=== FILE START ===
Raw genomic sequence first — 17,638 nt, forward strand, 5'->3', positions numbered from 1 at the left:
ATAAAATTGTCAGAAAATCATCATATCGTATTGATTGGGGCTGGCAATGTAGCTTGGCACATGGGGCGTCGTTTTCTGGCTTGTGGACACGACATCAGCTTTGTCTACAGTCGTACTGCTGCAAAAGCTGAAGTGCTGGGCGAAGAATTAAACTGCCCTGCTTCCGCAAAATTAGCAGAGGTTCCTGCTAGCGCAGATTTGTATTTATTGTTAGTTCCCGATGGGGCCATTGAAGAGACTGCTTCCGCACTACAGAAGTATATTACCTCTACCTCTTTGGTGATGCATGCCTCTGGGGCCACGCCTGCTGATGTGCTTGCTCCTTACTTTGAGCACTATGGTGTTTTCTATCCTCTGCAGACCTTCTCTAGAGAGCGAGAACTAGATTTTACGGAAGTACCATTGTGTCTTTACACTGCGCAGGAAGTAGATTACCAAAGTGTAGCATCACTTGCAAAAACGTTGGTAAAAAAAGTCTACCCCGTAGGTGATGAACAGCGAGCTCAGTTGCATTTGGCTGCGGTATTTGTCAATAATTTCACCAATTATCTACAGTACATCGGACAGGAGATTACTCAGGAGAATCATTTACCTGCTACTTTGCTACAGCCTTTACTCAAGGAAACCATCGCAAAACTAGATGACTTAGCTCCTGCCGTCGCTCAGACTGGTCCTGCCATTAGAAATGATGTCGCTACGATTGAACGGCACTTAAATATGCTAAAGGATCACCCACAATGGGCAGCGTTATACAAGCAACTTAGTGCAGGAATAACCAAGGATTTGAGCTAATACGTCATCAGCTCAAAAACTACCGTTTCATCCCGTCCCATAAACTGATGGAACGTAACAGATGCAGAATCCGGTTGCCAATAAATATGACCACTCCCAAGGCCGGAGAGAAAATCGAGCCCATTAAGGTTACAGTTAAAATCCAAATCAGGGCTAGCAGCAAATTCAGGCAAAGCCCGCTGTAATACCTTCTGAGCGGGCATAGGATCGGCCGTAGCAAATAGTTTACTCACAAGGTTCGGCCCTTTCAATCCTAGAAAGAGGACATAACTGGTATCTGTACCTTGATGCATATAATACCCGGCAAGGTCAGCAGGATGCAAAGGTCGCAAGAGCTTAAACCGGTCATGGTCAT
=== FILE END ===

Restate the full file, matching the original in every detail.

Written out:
Raw genomic sequence first — 17,638 nt, forward strand, 5'->3', positions numbered from 1 at the left:
ATAAAATTGTCAGAAAATCATCATATCGTATTGATTGGGGCTGGCAATGTAGCTTGGCACATGGGGCGTCGTTTTCTGGCTTGTGGACACGACATCAGCTTTGTCTACAGTCGTACTGCTGCAAAAGCTGAAGTGCTGGGCGAAGAATTAAACTGCCCTGCTTCCGCAAAATTAGCAGAGGTTCCTGCTAGCGCAGATTTGTATTTATTGTTAGTTCCCGATGGGGCCATTGAAGAGACTGCTTCCGCACTACAGAAGTATATTACCTCTACCTCTTTGGTGATGCATGCCTCTGGGGCCACGCCTGCTGATGTGCTTGCTCCTTACTTTGAGCACTATGGTGTTTTCTATCCTCTGCAGACCTTCTCTAGAGAGCGAGAACTAGATTTTACGGAAGTACCATTGTGTCTTTACACTGCGCAGGAAGTAGATTACCAAAGTGTAGCATCACTTGCAAAAACGTTGGTAAAAAAAGTCTACCCCGTAGGTGATGAACAGCGAGCTCAGTTGCATTTGGCTGCGGTATTTGTCAATAATTTCACCAATTATCTACAGTACATCGGACAGGAGATTACTCAGGAGAATCATTTACCTGCTACTTTGCTACAGCCTTTACTCAAGGAAACCATCGCAAAACTAGATGACTTAGCTCCTGCCGTCGCTCAGACTGGTCCTGCCATTAGAAATGATGTCGCTACGATTGAACGGCACTTAAATATGCTAAAGGATCACCCACAATGGGCAGCGTTATACAAGCAACTTAGTGCAGGAATAACCAAGGATTTGAGCTAATACGTCATCAGCTCAAAAACTACCGTTTCATCCCGTCCCATAAACTGATGGAACGTAACAGATGCAGAATCCGGTTGCCAATAAATATGACCACTCCCAAGGCCGGAGAGAAAATCGAGCCCATTAAGGTTACAGTTAAAATCCAAATCAGGGCTAGCAGCAAATTCAGGCAAAGCCCGCTGTAATACCTTCTGAGCGGGCATAGGATCGGCCGTAGCAAATAGTTTACTCACAAGGTTCGGCCCTTTCAATCCTAGAAAGAGGACATAACTGGTATCTGTACCTTGATGCATATAATACCCGGCAAGGTCAGCAGGATGCAAAGGTCGCAAGAGCTTAAACCGGTCATGGTCAT